Ranchi, Sept 24: After the death of a 22-year-old pregnant woman in Hazaribagh 10 days ago in her attempt to stop loan recovery agents from taking away her father’s tractor, debate again started about outsourcing of agencies for loan recovery.
Though the Reserve Bank of India does not allow use of any undue pressure to recover loans and have issued a guideline for loan recovery, those running finance companies say outsourcing of agency for loan recovery cannot be stopped. They, however, are not justified in killing for loan recovery.
Director of a finance company having foreign exposure, Pramod Kumar, said agencies are hired for loan recovery only when staff of a finance company fail.
“Finance company does not want to take much burden for the recovery of the loan when it finds that a person, who has taken out a loan, is taking one pretext after another to avoid loan repayment. Instead of taking direct confrontation, the finance company prefers to outsource some agency for the work. This saves companies from harassment and misuse of company manpower for recovery loans,” he said.
Another finance company employee supported Kumar saying RBI bars recovery agents from resorting to intimidation of borrowers as well as calling the borrowers before 8 am and after 7 pm. The RBI also warns against sending inappropriate messages to borrowers in any form, making threatening or anonymous calls for the recovery of overdue loans, or making false and misleading representations. RBI reminds lenders of its Fair Practice Code.
“The RBI guidelines are good but sometimes it fails to yield results and then a requirement of undue pressure is required. Though the Hazaribag incident is not justified and is an extreme case, finance companies have to go beyond rule and guideline,” the employee said.
An employee of a finance company said: “When all tact to recover loans fail, finance companies look for an agency having connections with muscle men or influential men of the particular locality. Rate varies according to duration of due loan. Older is the loan, the higher the rate of recovery.”
A senior manager of the finance company operating from Club Road in Ranchi said: “Agency works for recovery of loan are taking all risk on their head for minor commission ranging between 1 percent to 2.5 percent of bad loan amount other than charge of lifting vehicles. The charge for lifting bikes ranges between Rs 2500 to Rs 3000 while charge for lifting a truck ranges between Rs 15000 to Rs 20000. The tractor lifting charge is approximately Rs 5000.”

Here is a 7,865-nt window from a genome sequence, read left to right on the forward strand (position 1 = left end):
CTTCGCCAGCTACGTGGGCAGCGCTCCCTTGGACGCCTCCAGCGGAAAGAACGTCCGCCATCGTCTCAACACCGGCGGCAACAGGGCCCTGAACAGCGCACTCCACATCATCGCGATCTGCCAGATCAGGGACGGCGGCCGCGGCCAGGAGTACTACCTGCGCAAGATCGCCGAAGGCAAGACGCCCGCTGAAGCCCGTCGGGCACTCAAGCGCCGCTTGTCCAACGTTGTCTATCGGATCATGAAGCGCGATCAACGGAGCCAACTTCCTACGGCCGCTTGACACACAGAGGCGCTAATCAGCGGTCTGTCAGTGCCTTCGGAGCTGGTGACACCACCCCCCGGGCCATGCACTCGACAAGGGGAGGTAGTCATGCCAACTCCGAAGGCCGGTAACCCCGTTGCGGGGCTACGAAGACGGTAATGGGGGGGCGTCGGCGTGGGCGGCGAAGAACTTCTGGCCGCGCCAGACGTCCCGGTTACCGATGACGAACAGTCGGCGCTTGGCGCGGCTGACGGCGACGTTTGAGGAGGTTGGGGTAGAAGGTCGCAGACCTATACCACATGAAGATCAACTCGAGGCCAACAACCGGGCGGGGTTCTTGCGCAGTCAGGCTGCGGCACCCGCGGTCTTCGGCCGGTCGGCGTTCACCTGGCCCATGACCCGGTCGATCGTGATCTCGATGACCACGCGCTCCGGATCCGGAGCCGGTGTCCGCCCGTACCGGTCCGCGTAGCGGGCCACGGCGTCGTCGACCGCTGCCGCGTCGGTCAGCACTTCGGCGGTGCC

Asked why help is not taken, the director of a micro finance company operating from Harmu said: “Police hardly take interest in loan recovery. If the police personnel are too close to the company, he may help in one or two cases, not in all the cases. Apart from this, police officials expect award which most of the time is much more than the amount charged by agency outsources for loan recovery.”
Explaining how the outsourced agencies are expected to work for loan recovery, a civil court lawyer said.
“Under section 13(2), when a secured property turns into a non-performing asset (NPA), the bank sends a notice to the defaulter, urging them to deposit the pending amount within five days. If the debt is not repaid, the bank takes possession of the property under section 13(4) and publishes this information in the newspaper, following which the debtor cannot sell the property. After this, the bank hands over the account to the outsource agency and then the agency assists the court in attaching the property.”
“Harassment and fights are usually reported in recovering unsecured loans. Agency has an agreement with the bank that it will get them possession of the property within a stipulated time. The agency sends a 15-day advance notice to the borrower to vacate the property. If the borrower gets a stay order from the court, then the agency doesn’t touch the property. If the borrower is not ready to vacate and in case a fight breaks out, agencies are expected to be accompanied by police including lady police,” the lawyer said.
On asking why such methods are employed despite established procedures and guidelines he explains “NBFCs or private lenders are under pressure for fast recoveries due to internal constraints. So, they also offer huge commissions to these agents.”
The woman’s father, farmer Mithilesh Kumar Mehta, had taken a loan from Mahindra and Mahindra (M&M) Financial Services, a rural non-banking financial company (NBFC), in 2018 and had to repay it in 44 installments of Rs 14,300 each. Mehta paid the installments until nationwide lockdowns to contain Covid-19 started in March 2020 and he was unable to work.
Mehta managed to arrange money for the final installment but the finance company demanded Rs 10,000 more. Despite an agreement that Mehta could pay the money by September 22, recovery agents came to his house to seize the tractor on September 15.